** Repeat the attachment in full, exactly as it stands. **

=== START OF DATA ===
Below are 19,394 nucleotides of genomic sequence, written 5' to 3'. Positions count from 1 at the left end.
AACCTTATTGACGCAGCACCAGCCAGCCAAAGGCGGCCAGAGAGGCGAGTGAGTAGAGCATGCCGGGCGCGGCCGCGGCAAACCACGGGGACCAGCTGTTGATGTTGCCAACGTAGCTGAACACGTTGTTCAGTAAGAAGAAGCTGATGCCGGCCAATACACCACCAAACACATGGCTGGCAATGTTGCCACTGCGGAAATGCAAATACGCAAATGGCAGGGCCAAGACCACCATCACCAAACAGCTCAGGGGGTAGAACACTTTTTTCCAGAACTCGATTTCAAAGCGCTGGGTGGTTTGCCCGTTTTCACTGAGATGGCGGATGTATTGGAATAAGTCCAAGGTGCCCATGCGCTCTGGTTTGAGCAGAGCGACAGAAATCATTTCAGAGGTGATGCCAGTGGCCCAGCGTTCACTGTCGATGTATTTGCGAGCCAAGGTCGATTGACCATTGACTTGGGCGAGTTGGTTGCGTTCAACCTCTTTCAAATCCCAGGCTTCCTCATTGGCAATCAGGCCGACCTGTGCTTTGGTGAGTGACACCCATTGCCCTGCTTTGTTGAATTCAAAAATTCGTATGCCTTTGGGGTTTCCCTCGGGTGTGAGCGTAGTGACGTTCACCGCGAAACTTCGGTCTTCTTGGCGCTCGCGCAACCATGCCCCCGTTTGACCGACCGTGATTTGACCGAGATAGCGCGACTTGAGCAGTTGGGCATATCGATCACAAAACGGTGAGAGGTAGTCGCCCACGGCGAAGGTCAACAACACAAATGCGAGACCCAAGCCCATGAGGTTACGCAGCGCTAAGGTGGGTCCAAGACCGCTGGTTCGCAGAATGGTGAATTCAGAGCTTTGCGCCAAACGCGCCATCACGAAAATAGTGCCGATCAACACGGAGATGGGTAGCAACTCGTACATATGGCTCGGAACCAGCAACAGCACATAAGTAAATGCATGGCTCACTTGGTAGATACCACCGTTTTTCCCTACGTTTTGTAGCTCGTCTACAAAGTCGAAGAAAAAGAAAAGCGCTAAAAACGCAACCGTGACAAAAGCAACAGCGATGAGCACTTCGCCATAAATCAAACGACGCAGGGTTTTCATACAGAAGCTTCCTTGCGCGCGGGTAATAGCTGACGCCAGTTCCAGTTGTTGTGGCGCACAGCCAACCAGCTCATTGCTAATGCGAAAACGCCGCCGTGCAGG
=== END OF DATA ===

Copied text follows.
Below are 19,394 nucleotides of genomic sequence, written 5' to 3'. Positions count from 1 at the left end.
AACCTTATTGACGCAGCACCAGCCAGCCAAAGGCGGCCAGAGAGGCGAGTGAGTAGAGCATGCCGGGCGCGGCCGCGGCAAACCACGGGGACCAGCTGTTGATGTTGCCAACGTAGCTGAACACGTTGTTCAGTAAGAAGAAGCTGATGCCGGCCAATACACCACCAAACACATGGCTGGCAATGTTGCCACTGCGGAAATGCAAATACGCAAATGGCAGGGCCAAGACCACCATCACCAAACAGCTCAGGGGGTAGAACACTTTTTTCCAGAACTCGATTTCAAAGCGCTGGGTGGTTTGCCCGTTTTCACTGAGATGGCGGATGTATTGGAATAAGTCCAAGGTGCCCATGCGCTCTGGTTTGAGCAGAGCGACAGAAATCATTTCAGAGGTGATGCCAGTGGCCCAGCGTTCACTGTCGATGTATTTGCGAGCCAAGGTCGATTGACCATTGACTTGGGCGAGTTGGTTGCGTTCAACCTCTTTCAAATCCCAGGCTTCCTCATTGGCAATCAGGCCGACCTGTGCTTTGGTGAGTGACACCCATTGCCCTGCTTTGTTGAATTCAAAAATTCGTATGCCTTTGGGGTTTCCCTCGGGTGTGAGCGTAGTGACGTTCACCGCGAAACTTCGGTCTTCTTGGCGCTCGCGCAACCATGCCCCCGTTTGACCGACCGTGATTTGACCGAGATAGCGCGACTTGAGCAGTTGGGCATATCGATCACAAAACGGTGAGAGGTAGTCGCCCACGGCGAAGGTCAACAACACAAATGCGAGACCCAAGCCCATGAGGTTACGCAGCGCTAAGGTGGGTCCAAGACCGCTGGTTCGCAGAATGGTGAATTCAGAGCTTTGCGCCAAACGCGCCATCACGAAAATAGTGCCGATCAACACGGAGATGGGTAGCAACTCGTACATATGGCTCGGAACCAGCAACAGCACATAAGTAAATGCATGGCTCACTTGGTAGATACCACCGTTTTTCCCTACGTTTTGTAGCTCGTCTACAAAGTCGAAGAAAAAGAAAAGCGCTAAAAACGCAACCGTGACAAAAGCAACAGCGATGAGCACTTCGCCATAAATCAAACGACGCAGGGTTTTCATACAGAAGCTTCCTTGCGCGCGGGTAATAGCTGACGCCAGTTCCAGTTGTTGTGGCGCACAGCCAACCAGCTCATTGCTAATGCGAAAACGCCGCCGTGCAGG